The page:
Chris Roos by Chris Roos

Monday Links - Week 252

Why Are Computers

Tom Stuart’s new podcast. I feel slightly guilty that I haven’t listened to episode 1 yet but knowing Tom, I don’t doubt that it’ll be great. CR

How to Subscribe to A Brand’s Facebook Page in an RSS Feed Reader

I found myself wanting to do this last week when a bike shop said they’d announce a bike sale on their facebook page. Following these instructions seem to have done the trick - now I just need to read my feeds… CR

Developer Preview - AWS SDK for JavaScript in the Browser

Being able to access AWS using Javascript is definitely something I’ve wished I could do in the past (although I can’t remember why at the moment). I came across this on Dave Winer’s post where he also points out a similar change that Dropbox announced a year ago. CR

Slack: Be less busy

I’ve seen James Weiner waxing lyrical about this service and based on the limited information on the the home page it does sound useful. It also reminds me of Project Codename: PissWhistle mentioned in James A’s article about working remotely a while back. JM

Why having no goals in our lives might make us happier and more successful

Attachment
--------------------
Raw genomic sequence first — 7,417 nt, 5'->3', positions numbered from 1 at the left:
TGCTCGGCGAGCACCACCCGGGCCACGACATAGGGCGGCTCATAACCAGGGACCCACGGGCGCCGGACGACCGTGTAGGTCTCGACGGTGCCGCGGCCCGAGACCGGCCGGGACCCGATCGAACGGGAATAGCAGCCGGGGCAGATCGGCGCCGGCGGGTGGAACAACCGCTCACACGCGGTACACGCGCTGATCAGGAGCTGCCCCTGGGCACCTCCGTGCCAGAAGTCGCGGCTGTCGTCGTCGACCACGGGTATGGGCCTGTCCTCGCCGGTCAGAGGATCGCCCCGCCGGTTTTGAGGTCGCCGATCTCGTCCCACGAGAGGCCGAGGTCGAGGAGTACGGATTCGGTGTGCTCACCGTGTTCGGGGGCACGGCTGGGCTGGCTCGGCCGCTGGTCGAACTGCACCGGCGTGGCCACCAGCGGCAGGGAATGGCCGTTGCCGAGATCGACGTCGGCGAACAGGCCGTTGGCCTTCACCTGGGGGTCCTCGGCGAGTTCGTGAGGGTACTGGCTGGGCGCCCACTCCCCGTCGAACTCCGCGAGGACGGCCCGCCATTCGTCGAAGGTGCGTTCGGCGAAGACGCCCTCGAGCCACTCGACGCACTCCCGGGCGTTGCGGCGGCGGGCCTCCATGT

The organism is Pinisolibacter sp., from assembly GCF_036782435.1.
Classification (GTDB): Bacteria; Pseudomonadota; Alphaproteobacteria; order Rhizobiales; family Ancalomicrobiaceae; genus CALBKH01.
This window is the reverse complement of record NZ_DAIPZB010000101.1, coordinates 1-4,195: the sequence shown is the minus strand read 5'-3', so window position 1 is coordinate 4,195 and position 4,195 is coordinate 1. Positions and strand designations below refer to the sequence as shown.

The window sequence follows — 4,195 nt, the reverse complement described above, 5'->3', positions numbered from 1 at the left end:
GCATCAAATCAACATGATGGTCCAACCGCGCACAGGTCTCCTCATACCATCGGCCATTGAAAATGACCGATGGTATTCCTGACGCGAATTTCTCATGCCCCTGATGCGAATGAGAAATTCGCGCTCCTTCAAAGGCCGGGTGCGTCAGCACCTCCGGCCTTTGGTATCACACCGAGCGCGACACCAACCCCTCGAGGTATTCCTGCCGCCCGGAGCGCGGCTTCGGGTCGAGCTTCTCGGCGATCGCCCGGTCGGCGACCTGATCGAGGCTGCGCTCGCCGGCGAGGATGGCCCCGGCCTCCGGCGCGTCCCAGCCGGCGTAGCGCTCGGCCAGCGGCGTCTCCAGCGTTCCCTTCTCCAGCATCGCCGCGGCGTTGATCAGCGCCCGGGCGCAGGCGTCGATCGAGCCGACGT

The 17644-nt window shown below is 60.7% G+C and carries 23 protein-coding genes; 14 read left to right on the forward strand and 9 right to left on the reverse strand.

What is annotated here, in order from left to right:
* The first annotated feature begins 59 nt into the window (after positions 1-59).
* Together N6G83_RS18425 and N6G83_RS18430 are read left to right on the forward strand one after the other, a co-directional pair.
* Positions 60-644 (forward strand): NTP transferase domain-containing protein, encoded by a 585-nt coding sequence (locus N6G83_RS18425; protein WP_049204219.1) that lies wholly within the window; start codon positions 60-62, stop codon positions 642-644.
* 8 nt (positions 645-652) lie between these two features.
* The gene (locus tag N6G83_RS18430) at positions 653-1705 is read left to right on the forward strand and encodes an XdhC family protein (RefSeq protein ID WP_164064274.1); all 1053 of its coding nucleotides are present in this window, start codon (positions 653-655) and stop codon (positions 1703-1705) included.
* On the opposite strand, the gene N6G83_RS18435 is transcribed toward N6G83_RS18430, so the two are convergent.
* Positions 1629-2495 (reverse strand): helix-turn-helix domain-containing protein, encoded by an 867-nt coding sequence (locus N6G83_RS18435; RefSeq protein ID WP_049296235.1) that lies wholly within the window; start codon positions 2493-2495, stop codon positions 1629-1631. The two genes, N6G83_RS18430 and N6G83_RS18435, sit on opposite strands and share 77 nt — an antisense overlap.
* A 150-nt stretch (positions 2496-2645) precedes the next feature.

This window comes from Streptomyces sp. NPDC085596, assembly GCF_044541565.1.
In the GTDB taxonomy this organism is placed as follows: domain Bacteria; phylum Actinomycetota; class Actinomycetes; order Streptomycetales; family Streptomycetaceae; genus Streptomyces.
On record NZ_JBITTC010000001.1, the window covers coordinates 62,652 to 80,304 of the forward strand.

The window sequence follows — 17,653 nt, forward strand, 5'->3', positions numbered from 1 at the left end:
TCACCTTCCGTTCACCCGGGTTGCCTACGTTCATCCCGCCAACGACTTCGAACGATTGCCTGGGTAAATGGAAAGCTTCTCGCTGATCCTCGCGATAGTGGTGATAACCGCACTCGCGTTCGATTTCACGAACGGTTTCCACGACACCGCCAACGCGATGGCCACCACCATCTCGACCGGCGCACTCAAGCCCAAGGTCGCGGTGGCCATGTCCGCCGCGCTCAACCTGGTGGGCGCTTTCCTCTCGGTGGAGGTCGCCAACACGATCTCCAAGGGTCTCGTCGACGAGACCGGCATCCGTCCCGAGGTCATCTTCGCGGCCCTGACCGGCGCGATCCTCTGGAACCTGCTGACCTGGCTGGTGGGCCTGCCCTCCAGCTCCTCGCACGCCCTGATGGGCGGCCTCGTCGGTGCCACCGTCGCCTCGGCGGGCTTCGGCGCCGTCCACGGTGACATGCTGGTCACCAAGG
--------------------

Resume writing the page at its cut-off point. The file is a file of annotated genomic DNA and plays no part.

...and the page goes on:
This article chimes a little with my own thoughts about setting goals for yourself or your company and relates to discussions we’ve had within GFR over the last couple of years. The article suggests that it’s better to commit to a process or a system rather than committing to a long-term goal. The author reckons that goals can be useful in setting a direction, but can also be unhelpful in actually making progress towards that goal. I don’t think this article is the be-all-and-end-all regarding goal-setting, but I think it does contain some useful insights. JM

Why Code Climate is Good for Society

My former Reevoo colleague, Tom Lea, explains why having a machine review your code might be better than having a person review your code. JM

Unconditional Programming

I (unfairly) associate code written in a functional style with impenetrably complex algorithms, so it’s interesting to see an example where a functional style can make the code more declarative:

If we are working in an object-oriented language, we can replace switch-statements with polymorphism. The same trick works well for if-statements too, but it can be overkill in simple cases. When we use languages with functional features, we can do most of the work that we do in loops using maps, filters, and folds. Control structures end up disappearing, and that can be a good thing.

Michael works through a simple example using Ruby. JM

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